Military News

Fort Jackson holding service for young soldier who died. Investigation to be conducted

A tradition after a tragedy will be held at Fort Jackson.

A memorial service honoring 18-year-old Pvt. Andrew McLean will happened Oct. 18 at 10 a.m. at the Daniel Circle Chapel.

McLean died Sept. 10 after a medical issue while preparing to do a physical training exercise in his battalion area, base officials said.

“The Army has a tradition of holding a memorial service to help the healing process of those left behind,” said base spokesperson Leslie Ann Sully in a statement.

McLean, from Fayetteville, N.C., was part of the 3rd Battalion 60th Infantry Regiment.

“Pvt. McLean’s absence is felt throughout his unit and it continues to be an extremely sad time for the entire organization,” said Fort Jackson Commander Brig. Gen. Milford H. Beagle, Jr. “We extend our deepest condolences to his family and friends during this difficult time.”

An internal investigation into the soldier’s death will be conducted by an Army officer to determine if any misconduct was involved, according to Sully. The internal “Line of Duty” investigation will also find out if the soldier had any health conditions prior to joining the Army that were aggravated by his service, Sully said. The findings will determine what benefits his family members may receive.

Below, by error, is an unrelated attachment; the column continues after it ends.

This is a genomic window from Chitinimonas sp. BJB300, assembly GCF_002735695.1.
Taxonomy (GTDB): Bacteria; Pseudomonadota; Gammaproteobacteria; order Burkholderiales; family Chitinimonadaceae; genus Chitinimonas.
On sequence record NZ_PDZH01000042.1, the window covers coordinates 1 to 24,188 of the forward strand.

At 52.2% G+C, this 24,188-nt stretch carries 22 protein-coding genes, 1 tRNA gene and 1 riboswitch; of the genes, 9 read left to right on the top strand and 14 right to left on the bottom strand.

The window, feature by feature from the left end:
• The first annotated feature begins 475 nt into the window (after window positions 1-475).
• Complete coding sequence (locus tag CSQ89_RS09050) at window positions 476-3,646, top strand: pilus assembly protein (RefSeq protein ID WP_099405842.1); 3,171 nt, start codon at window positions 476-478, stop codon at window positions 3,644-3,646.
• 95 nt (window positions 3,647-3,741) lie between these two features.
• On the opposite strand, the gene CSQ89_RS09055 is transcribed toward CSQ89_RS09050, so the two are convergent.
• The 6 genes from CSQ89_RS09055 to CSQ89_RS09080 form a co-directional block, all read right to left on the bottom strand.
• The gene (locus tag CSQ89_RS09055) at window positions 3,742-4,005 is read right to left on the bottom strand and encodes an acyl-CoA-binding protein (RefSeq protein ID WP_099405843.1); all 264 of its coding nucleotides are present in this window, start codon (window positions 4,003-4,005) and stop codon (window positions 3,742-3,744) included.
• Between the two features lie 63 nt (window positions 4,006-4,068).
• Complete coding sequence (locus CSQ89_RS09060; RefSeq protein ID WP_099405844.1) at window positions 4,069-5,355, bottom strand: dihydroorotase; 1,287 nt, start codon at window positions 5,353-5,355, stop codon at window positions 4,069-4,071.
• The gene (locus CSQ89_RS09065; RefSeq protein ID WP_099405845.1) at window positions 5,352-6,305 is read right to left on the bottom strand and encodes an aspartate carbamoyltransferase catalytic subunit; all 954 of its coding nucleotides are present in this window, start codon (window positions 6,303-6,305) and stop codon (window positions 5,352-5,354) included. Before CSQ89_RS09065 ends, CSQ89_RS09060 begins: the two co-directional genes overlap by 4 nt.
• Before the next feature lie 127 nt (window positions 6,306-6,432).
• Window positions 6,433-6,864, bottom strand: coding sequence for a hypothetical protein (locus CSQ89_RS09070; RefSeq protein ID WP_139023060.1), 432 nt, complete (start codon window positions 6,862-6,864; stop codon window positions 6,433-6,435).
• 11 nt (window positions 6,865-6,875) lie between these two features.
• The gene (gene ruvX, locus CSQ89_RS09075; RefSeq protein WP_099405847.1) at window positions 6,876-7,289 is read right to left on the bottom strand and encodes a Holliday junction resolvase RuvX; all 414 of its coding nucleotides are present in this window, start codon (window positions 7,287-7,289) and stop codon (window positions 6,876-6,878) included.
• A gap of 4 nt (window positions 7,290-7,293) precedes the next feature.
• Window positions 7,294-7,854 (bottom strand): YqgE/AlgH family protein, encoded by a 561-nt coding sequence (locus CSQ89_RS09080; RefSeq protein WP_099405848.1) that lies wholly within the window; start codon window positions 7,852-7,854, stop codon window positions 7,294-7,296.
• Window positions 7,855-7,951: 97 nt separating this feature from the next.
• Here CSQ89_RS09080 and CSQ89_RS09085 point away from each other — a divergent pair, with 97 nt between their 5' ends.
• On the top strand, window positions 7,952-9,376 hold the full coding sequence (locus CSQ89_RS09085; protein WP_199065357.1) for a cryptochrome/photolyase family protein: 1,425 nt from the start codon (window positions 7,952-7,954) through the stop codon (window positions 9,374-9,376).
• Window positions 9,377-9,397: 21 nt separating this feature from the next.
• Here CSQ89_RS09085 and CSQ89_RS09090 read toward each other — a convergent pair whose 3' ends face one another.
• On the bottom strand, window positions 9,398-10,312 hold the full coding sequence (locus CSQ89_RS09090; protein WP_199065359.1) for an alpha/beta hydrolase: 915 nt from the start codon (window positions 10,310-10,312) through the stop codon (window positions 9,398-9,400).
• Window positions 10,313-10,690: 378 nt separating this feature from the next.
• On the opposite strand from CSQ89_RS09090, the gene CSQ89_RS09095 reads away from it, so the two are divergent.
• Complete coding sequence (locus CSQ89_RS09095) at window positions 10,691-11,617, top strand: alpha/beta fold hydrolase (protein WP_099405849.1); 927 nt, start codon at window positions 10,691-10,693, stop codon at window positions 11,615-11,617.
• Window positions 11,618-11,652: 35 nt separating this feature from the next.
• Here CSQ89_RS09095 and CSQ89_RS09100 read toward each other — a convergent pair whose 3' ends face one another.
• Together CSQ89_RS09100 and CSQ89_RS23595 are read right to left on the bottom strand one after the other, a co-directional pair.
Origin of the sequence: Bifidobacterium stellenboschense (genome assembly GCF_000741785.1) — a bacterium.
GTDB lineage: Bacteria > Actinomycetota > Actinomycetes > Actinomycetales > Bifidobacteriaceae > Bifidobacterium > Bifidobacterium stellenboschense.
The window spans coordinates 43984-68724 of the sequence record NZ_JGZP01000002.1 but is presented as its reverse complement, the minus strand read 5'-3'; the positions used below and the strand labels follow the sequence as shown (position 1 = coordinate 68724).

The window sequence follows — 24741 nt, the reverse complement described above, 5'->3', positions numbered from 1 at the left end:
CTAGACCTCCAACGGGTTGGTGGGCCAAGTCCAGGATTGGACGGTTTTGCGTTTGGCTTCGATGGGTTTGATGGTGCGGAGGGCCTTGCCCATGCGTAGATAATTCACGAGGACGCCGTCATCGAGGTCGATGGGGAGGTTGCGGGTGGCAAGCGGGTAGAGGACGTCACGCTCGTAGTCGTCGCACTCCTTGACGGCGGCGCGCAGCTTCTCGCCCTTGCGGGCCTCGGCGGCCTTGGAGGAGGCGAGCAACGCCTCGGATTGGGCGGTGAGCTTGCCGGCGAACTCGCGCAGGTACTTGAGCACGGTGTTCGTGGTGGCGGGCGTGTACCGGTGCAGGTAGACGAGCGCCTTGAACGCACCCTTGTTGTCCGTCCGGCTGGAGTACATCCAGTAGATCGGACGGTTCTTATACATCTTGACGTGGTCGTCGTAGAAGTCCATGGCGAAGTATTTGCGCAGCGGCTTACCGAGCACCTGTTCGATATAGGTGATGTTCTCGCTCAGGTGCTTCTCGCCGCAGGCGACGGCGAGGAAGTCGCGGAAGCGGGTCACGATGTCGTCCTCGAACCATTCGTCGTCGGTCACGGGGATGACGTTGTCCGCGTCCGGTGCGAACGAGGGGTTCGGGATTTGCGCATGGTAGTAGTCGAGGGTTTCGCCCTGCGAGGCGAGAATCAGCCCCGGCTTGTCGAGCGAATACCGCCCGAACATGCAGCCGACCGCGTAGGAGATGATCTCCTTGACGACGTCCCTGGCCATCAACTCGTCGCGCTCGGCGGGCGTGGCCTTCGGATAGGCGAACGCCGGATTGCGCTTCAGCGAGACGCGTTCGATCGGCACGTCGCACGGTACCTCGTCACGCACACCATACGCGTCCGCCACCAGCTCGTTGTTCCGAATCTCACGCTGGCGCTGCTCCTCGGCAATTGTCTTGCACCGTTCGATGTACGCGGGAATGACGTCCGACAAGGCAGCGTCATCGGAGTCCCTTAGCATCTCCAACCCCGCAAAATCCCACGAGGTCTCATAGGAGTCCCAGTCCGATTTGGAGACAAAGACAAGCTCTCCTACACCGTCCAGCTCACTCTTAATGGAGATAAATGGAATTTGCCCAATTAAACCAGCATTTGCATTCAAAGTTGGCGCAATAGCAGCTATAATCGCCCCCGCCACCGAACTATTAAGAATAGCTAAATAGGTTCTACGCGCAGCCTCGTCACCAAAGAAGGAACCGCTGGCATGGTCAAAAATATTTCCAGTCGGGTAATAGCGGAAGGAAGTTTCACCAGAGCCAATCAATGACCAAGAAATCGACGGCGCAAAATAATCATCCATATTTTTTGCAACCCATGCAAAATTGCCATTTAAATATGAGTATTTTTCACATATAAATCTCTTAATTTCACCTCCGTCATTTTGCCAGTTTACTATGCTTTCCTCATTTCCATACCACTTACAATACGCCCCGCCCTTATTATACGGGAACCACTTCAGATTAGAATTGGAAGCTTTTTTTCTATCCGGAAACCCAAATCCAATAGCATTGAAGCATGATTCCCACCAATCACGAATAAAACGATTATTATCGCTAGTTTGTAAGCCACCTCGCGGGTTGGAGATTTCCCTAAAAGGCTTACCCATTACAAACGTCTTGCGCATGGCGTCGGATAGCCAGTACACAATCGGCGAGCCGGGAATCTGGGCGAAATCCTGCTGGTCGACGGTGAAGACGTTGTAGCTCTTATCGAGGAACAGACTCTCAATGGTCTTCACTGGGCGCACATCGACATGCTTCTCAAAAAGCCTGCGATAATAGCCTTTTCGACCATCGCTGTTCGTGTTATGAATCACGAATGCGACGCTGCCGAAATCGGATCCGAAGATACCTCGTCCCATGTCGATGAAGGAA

Separate law enforcement, safety and administrative investigations will also be conducted to determine facts of McLean’s death. Those investigations will help Fort Jackson, if needed, to “improve the quality, relevance and effectiveness of the training experience while remaining aligned with Army standards,” Sully said.

The investigation can take weeks to months.

Daniel Circle Chapel is on the Fort Jackson base near the intersection of Jackson Boulevard and Daniel Street.

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David Travis Bland won the South Carolina Press Association’s 2017 Judson Chapman Award for community journalism. As The State’s crime, police and public safety reporter, he strives to inform communities about crimes that affect them and give deeper insight into victims, the accused and law enforcement. He studied history with a focus on the American South at the University of South Carolina.